The resulting shots from Live Focus are better than Selective Focus, with a more natural result – and while if you examine very closely you can see some oddities, it’s more than good enough for small sharing – and possibly even printing sizes.
I’d probably give the edge to the iPhone X, Huawei P20 Pro and the Google Pixel 2 for this effect, but there’s not a whole lot in it. I like that you can also use a Selective Focus mode when using the selfie camera, too.
To use the telephoto lens, you can tap a small “2x” icon on the main screen when in Automatic mode. For some reason, this doesn’t appear when in Pro mode – however if you are in 2x mode in Auto, and then switch to Pro, the field of view remains at 2x.
A bit of a weird workaround that may one day be fixed in an app update (we hope).
The S9+ produces excellent colours which are very natural – there’s not the same kind of over-the-top saturation that phones like the iPhone X and the Huawei P20 Pro tend to be guilty of. You might argue that it makes colours look a little washed out in comparison, depending on your taste.
Having the two apertures is good for regulating the amount of light entering the sensor, and therefore meaning that exposures are well balanced in various situations.
In low light, switching to the wider aperture option means you let in as much light as possible, keep ISO down and get a better shot. In better light, you let in less light and get a nicely balanced exposure as a result.
On the whole, the all-purpose metering system copes well with varied condition to produce well-exposed shots, while the automatic white balance setting keeps colours roughly accurate even under tricky lighting conditions.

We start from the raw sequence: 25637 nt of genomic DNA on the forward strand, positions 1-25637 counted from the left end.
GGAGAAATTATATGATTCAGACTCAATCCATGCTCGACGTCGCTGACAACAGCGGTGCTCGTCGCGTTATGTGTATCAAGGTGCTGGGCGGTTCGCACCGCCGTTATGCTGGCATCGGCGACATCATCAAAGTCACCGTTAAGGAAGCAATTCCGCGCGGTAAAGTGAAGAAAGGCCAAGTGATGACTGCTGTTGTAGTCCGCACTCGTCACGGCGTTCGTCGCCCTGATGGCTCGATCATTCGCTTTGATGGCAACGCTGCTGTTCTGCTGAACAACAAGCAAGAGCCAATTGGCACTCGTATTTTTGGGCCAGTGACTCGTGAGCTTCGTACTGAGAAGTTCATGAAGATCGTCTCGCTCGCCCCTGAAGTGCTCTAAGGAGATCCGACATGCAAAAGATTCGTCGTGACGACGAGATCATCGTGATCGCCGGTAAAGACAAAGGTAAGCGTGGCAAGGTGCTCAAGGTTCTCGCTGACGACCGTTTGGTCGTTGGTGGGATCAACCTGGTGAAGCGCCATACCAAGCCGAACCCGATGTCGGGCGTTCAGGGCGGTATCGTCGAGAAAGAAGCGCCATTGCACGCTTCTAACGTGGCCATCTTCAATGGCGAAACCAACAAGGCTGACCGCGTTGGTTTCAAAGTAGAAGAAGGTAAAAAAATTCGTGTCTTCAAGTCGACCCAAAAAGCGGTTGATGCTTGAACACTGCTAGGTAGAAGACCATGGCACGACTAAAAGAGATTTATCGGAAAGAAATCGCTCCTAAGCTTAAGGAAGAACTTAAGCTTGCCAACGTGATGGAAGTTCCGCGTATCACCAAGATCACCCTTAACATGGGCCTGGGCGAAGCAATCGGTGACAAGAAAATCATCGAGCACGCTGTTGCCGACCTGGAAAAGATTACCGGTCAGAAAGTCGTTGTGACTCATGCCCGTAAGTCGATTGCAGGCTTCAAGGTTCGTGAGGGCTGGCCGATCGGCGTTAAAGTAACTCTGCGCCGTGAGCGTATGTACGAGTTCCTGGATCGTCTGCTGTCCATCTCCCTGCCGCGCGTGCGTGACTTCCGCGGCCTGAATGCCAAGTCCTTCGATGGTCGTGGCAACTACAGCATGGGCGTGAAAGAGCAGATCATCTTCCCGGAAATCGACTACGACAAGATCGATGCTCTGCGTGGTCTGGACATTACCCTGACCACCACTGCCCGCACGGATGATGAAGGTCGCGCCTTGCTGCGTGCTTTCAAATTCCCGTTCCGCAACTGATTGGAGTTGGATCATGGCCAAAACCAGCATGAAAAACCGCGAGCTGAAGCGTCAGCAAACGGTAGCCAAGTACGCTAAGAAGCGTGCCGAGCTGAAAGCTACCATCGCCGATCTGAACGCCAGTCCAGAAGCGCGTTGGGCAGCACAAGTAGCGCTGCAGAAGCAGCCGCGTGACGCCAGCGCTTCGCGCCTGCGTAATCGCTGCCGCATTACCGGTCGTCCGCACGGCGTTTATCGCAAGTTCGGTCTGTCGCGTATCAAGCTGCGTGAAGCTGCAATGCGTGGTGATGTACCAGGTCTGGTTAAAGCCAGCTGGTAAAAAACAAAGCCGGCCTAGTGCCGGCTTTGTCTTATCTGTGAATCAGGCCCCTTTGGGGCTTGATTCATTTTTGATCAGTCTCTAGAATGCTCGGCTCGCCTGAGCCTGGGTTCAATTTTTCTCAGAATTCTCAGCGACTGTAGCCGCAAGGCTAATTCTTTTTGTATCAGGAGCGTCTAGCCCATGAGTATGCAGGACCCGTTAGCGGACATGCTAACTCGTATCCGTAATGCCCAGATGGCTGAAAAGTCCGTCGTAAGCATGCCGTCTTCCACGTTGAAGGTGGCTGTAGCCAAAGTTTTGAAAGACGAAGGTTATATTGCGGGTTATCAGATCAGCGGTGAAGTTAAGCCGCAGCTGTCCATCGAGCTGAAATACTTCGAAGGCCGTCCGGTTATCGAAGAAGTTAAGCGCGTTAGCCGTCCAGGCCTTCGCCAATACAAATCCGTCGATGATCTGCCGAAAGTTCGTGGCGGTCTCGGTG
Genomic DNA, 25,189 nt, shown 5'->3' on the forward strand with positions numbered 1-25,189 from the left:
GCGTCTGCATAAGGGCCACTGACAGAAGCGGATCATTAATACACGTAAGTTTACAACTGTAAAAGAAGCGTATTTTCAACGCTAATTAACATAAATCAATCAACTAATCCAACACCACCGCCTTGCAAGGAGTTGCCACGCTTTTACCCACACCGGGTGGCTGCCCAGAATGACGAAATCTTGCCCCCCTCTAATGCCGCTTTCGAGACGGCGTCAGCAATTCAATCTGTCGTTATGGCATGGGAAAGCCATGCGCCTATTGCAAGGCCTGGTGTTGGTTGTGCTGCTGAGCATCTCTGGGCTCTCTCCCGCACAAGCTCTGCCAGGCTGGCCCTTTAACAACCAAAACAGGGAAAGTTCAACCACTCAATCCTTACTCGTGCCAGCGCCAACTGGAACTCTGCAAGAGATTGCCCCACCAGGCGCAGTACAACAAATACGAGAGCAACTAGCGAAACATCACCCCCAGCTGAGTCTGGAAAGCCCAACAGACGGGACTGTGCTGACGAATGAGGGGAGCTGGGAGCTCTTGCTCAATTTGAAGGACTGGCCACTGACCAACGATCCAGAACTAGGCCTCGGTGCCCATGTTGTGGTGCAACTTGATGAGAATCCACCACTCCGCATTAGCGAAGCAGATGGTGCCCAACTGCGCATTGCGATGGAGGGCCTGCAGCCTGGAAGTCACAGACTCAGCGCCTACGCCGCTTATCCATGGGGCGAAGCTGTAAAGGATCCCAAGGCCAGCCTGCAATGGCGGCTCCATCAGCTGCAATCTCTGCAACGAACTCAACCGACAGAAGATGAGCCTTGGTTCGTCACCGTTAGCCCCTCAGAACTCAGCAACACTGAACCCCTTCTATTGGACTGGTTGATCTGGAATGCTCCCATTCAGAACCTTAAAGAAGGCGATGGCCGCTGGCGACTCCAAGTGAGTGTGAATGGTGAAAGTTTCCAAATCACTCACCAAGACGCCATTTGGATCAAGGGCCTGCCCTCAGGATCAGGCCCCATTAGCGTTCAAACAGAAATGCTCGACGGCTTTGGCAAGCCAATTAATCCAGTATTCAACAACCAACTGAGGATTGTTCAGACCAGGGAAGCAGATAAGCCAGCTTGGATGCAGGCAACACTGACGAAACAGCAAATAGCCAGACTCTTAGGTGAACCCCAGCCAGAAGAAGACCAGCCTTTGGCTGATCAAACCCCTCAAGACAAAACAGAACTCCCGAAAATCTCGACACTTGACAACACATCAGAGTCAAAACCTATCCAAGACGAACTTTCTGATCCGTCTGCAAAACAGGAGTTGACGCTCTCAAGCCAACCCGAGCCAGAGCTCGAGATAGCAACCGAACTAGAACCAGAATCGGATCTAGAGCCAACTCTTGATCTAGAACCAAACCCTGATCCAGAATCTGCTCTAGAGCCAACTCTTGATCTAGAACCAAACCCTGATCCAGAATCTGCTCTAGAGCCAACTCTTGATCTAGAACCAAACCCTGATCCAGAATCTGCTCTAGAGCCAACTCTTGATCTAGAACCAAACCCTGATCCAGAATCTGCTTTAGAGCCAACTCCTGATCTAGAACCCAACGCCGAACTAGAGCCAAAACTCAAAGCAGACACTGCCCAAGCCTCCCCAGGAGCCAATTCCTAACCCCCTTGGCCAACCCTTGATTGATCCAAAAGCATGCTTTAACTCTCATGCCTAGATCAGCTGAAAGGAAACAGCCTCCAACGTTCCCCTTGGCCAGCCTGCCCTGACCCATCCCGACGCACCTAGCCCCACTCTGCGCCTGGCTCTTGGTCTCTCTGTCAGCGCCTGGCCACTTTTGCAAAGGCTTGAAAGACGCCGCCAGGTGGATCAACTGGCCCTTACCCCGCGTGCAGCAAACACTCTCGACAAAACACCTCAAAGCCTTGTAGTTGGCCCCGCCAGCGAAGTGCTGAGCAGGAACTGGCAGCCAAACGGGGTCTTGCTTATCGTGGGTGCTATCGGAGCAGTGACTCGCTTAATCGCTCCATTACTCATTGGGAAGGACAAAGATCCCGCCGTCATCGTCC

The overall impression of detail is very good in good light – there’s a little oversharpening if you examine closely, but that’s a pretty common issue for smartphones and results in something which looks good on a phone screen (or small prints).
In low light, detail is still well maintained, but can be a little smudgy in places.
Focusing is generally very quick and pretty accurate, particularly when there’s an obvious and well-defined subject. If the phone has guessed the subject incorrectly, you can tap a more appropriate area of the screen.
Samsung S9+ sample photos
If you’re primarily concerned with having a good camera when shopping for a smartphone, the Samsung S9+ is one of the best options currently on the market. If you’re a fan of the Samsung brand, particularly its operating system, then it’s a bit of a no-brainer to get it.
Picture quality is excellent in a variety of different situation, with realistic colours and excellent low-light performance, too.
That said, it is quite expensive. While it may not be quite as astronomically high priced as an iPhone X (really, what is), you can get the Huawei P20 Pro – currently ranked as the best smartphone on the market for photographers – for less than the S9+.
You’ve also got other options including the standard Huawei P20 and Google Pixel 2, which also both come in cheaper than the S9+ (but both of those camera only have one focal length available – which is a trade off).
Should I buy the Samsung S9+?
On the whole, the Samsung S9+ doesn’t represent the best value currently on the market – but if you like the look and feel of the phone, and the Samsung operating system, it’s worth buying.
The Huawei P20 Pro is probably the better choice for those who are mainly concerned about having a good camera, but the S9+ is certainly no slouch. Being able to add memory to the S9+ via an additional micro SD card is one bonus that the P20 Pro doesn’t have, too.